So now we knew what we needed to do. It took a year of saving and the expertise of a kind builder to build a new home for our family. Our new accessible home meant that our child could stay in his own bedroom after a surgery and he would not be excluded from his normal home environment if he was physically limited for a period of time (which he was). My son underwent his first spinal surgery about a year after we moved into the home. At this point, he was constantly choking on food due to kyphosis (curvature of his neck) and was tired all the time from just trying to live his daily life. He has had five spinal surgeries in the past two and a half years including a two-month stint living in a halo with traction at Children’s Hospital. Months of his life have been spent recovering at home and I can say, with 100% confidence, that our accessible home has supported my son and our whole family by allowing him to be independent and helping us to care for him as he heals. Currently, he is doing well. He goes to school, plays with friends and is happy. If it were not so, I would not be writing this article.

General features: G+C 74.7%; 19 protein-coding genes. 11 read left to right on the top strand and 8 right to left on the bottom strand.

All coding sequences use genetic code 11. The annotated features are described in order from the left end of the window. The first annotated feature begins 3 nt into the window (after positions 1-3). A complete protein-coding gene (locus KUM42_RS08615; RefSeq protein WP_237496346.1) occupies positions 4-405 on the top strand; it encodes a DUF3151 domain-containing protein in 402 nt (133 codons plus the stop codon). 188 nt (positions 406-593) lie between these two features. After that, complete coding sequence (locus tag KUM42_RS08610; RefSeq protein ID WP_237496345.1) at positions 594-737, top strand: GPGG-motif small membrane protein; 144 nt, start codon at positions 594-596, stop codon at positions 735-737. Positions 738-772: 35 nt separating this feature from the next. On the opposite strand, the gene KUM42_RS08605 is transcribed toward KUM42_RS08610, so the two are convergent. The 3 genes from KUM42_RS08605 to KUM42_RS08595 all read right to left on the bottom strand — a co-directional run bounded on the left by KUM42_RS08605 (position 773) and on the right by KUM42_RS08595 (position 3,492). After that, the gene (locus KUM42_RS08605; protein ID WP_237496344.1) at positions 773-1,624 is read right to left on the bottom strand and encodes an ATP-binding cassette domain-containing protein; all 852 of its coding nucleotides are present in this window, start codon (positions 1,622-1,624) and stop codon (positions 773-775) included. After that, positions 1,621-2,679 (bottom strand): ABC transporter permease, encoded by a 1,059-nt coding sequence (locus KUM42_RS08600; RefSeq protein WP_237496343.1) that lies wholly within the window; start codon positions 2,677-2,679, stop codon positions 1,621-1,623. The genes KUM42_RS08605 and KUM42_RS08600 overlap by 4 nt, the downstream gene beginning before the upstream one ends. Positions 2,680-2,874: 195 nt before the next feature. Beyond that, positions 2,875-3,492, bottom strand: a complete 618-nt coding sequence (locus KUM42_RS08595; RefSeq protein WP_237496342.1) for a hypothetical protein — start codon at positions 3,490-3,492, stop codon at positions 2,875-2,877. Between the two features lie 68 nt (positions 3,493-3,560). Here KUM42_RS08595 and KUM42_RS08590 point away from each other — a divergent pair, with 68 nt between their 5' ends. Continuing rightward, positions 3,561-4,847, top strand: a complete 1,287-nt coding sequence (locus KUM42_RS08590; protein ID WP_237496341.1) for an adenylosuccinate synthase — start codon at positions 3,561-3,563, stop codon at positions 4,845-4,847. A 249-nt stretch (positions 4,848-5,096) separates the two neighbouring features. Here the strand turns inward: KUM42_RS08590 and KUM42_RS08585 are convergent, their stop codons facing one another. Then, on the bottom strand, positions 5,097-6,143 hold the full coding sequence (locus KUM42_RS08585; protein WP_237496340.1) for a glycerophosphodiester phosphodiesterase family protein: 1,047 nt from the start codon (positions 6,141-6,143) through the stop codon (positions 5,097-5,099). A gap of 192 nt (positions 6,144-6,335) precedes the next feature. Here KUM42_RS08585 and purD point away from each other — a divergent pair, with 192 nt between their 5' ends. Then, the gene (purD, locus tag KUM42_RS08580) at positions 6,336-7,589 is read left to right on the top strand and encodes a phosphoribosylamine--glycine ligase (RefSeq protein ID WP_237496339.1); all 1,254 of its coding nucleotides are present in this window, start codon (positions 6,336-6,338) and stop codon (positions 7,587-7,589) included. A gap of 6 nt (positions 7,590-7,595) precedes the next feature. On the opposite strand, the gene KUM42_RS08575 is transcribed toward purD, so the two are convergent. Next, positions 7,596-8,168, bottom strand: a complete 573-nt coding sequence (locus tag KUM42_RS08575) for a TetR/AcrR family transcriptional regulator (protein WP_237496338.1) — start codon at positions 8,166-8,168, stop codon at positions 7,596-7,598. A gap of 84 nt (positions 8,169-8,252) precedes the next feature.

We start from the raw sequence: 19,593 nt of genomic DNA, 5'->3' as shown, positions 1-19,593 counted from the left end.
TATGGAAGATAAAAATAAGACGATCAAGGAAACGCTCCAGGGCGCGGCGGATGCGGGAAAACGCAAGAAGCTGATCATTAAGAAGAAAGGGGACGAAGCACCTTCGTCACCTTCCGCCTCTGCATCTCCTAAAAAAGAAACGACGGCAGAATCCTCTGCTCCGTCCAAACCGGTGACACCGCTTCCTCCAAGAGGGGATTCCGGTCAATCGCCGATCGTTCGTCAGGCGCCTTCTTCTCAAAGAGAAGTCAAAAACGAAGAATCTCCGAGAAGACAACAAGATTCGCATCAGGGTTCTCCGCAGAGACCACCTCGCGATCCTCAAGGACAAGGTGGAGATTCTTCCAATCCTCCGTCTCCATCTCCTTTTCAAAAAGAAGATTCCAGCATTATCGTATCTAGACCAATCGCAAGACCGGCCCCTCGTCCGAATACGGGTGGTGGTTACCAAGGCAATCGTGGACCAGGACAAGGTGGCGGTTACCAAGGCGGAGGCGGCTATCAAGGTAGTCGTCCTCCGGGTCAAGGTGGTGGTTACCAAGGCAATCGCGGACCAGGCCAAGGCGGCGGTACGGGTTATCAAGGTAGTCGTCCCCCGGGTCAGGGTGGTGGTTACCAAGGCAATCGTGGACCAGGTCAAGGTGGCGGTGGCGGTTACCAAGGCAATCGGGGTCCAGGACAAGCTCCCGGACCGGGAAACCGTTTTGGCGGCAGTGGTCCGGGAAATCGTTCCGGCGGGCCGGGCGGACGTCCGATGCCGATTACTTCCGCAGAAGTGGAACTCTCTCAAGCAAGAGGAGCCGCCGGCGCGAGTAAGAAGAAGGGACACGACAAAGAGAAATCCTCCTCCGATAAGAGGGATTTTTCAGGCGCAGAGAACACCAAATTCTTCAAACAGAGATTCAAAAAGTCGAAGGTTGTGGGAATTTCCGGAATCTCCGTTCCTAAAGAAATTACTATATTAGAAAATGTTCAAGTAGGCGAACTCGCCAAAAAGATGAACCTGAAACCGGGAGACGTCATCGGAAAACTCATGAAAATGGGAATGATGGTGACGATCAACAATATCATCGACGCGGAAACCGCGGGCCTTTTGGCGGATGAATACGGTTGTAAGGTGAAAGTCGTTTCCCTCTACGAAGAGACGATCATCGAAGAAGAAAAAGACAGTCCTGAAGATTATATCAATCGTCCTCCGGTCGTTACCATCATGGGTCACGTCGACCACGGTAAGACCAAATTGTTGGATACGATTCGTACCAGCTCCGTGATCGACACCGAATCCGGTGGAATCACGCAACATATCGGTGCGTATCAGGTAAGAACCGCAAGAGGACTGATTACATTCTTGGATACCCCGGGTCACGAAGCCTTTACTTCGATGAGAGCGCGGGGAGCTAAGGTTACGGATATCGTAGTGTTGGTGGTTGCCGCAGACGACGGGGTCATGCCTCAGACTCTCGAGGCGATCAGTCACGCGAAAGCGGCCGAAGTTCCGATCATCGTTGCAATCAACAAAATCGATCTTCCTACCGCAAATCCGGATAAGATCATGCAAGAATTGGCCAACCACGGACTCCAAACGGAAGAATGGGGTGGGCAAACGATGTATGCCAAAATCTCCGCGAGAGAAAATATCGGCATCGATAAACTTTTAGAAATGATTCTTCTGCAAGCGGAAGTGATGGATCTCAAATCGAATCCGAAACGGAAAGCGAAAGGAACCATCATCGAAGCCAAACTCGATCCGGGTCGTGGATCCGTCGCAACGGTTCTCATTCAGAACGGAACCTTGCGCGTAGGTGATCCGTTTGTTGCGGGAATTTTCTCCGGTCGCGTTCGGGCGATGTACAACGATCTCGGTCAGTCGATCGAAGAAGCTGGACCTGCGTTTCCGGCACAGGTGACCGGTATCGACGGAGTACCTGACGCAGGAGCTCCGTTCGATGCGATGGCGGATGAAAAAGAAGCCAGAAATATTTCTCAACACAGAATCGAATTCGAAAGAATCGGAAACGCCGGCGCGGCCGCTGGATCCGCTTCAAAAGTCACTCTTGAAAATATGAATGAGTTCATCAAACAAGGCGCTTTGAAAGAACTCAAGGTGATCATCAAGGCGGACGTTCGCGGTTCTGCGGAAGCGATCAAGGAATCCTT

Taking a step back from my family’s experience in this moment of quiet in my life, the question keeping me up at night is this: Why, in the United States of America in the year 2021, are we still building new homes that are inaccessible? The interior design community has known for decades about accessible design and its ability to enable people with all levels of ability to live comfortably in their homes. We are champions of accessible design in public spaces. We are tested on accessible design requirements on the NCIDQ exam, and we hold accessible design principles close to our hearts as a defining part of our profession. We care for the health, safety, and welfare of the public largely through our knowledge and application of accessible design. Additionally, the American public has known for years about the increasing aging population who wants and needs accessible homes to “age-in-place.” With the knowledge we have, why are we still building homes that often cost a great deal of money without any accessible design features, not even a single zero-step entry point? Why do we not regularly consider the greater market of people who could also benefit from accessible homes? Why do we not consider conditions like pregnancy, postpartum, surgeries, sprains, and aids for the caretakers of the disabled? The answer, I believe, lies in the lack of federal policy.